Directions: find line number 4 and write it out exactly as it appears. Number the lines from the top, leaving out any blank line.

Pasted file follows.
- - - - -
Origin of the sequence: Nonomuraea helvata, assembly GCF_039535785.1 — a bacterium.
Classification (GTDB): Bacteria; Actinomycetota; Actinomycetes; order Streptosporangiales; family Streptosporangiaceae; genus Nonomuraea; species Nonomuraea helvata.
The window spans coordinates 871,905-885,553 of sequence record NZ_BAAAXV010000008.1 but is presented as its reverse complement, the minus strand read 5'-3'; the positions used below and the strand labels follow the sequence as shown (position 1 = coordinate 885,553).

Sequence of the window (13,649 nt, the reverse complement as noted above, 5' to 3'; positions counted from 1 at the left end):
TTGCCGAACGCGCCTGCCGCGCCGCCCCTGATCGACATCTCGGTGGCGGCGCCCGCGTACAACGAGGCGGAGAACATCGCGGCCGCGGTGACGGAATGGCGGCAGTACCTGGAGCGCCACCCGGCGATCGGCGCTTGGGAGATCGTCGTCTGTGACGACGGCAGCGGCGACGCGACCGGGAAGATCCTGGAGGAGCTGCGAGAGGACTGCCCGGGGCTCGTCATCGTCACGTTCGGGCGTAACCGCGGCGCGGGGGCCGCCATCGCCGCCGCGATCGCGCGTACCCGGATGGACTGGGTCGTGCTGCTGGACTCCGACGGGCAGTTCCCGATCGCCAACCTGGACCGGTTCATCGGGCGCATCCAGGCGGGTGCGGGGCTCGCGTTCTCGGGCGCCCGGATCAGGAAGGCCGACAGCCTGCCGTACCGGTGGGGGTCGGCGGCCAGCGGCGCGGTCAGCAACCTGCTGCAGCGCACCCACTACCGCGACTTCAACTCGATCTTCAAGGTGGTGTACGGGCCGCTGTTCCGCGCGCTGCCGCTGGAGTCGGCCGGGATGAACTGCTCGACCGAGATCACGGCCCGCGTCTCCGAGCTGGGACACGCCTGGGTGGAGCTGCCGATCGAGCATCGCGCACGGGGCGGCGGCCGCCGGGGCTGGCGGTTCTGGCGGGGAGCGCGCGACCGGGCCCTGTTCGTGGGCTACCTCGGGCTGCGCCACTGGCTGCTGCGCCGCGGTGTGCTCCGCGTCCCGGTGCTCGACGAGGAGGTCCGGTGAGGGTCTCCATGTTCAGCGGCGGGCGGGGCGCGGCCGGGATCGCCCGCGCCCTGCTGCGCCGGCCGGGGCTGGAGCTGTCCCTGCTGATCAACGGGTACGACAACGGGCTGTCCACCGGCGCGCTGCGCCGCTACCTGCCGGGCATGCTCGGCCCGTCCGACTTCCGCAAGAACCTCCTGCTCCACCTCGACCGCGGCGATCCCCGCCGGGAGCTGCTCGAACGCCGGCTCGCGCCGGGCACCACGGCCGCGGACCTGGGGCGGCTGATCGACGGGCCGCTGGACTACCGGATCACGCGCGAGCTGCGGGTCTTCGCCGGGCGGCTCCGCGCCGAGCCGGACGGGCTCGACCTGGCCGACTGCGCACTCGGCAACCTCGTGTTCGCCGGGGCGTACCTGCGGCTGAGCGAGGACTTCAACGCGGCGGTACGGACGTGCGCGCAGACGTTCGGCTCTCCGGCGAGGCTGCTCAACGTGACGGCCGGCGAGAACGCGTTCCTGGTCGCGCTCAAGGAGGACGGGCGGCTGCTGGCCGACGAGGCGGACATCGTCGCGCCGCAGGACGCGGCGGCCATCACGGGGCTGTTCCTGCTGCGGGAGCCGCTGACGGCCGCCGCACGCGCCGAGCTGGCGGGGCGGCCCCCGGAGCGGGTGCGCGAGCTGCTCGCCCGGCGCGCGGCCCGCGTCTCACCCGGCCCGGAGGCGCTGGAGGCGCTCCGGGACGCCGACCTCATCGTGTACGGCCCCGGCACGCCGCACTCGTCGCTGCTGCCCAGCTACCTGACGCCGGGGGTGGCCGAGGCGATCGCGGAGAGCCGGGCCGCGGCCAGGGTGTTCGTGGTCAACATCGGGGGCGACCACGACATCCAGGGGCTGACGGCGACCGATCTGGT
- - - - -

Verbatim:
Sequence of the window (13,649 nt, the reverse complement as noted above, 5' to 3'; positions counted from 1 at the left end):